Truss ‘War of Independence’ over BoE will spook markets

1 min read

Suggestions by Liz Truss that the Bank of England’s independence is under threat, will spook markets, warns the CEO of a leading financial advisory and fintech.

The warning from Nigel Green, chief executive and founder of deVere Group, comes as Bank of England governor, Andrew Bailey, said he would be “open to a review” of its mandate after harsh criticism from the Conservative leadership favourite.

The deVere boss said Truss, who is the favourite to succeed Prime Minister Boris Johnson, “has criticised the Bank of England for not having raised interest rates faster last year, and has suggested reviewing the Bank’s mandate.

“We expect a coming War of Independence over the Bank of England. This potential tussle and the politicisation of the UK’s central bank is likely to create considerable uncertainty which will spook financial markets,” warned Green.

“This is the last thing anyone needs, especially after the BoE recently flagged-up the likelihood that a full-on, deep and long recession is on its way at the same time the UK is experiencing a 42-year high rate of inflation. This means stagflation – a worst of both worlds’ scenario – is drawing near.”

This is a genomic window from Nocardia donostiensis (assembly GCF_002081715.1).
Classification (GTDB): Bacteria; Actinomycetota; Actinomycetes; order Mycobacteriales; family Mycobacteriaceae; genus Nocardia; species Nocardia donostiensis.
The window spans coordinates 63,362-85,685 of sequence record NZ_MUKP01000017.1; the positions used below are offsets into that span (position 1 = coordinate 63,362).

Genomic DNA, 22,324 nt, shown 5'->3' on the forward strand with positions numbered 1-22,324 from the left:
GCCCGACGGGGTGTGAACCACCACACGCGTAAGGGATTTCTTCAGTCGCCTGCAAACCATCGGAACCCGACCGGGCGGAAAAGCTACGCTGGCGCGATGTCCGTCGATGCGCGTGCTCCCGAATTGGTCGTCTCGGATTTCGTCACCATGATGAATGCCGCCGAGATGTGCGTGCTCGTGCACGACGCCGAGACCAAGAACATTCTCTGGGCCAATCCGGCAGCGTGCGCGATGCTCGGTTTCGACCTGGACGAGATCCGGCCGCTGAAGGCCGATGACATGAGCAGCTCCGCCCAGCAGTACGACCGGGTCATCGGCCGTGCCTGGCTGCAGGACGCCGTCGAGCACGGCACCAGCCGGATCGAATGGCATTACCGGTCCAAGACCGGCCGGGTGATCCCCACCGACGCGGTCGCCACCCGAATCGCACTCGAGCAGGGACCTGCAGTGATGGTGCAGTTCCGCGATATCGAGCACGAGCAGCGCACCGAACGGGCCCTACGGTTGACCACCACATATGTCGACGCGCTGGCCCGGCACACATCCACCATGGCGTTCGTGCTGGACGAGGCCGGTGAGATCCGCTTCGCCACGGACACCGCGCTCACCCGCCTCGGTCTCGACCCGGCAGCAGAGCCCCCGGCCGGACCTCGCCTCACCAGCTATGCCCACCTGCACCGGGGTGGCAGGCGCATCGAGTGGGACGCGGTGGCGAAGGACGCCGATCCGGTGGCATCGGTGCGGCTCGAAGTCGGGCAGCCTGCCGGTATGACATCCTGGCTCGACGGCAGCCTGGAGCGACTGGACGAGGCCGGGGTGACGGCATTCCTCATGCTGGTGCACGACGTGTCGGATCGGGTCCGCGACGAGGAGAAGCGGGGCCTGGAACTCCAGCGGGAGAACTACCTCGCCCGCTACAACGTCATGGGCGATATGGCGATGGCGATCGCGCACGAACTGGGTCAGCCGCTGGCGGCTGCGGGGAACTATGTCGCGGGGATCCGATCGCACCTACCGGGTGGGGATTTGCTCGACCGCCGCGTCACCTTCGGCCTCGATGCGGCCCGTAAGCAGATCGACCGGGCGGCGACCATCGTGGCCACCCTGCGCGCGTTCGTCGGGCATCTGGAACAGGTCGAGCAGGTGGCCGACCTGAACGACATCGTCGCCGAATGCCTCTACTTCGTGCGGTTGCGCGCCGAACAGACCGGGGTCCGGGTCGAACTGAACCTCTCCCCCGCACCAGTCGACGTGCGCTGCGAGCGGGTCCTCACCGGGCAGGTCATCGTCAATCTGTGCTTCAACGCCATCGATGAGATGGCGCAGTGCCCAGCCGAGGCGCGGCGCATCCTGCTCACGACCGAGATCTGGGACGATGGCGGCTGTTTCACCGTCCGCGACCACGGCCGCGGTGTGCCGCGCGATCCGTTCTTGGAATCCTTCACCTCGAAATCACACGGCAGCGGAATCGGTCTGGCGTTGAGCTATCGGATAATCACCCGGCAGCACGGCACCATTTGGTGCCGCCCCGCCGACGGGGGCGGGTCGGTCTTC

Independence controlled inflation

Greene explained that it is widely acknowledged among economists that central bank independence is one of the reasons why inflation fell over the decades.

“With the fall in inflation came more stable economic growth, and lower interest rates.”

The deVere CEO, a critic of the Bank of England, recently slammed the central bank as being ‘complacent’, ‘incompetent’ and ‘woeful’, following policymakers’ failure to move more swiftly to combat inflation.

“Whilst I share Ms Truss’s concerns over how the Bank has handled – or not – soaring prices, the politicising of it is not the answer.

“Politicians cannot be trusted not to try to engineer booms ahead of elections, that tend to be followed by busts,” he noted.

“There should be a public review – there hasn’t been one into the central bank of the world’s fifth largest economy since 1987 – but it should focus on how it can meet the needs of real people and businesses across Britain.”

Green concluded that taking back control sadly doesn’t always mean making the right decisions.

“We can expect the pound and the gilt market to react badly to any sense of growing political interference.”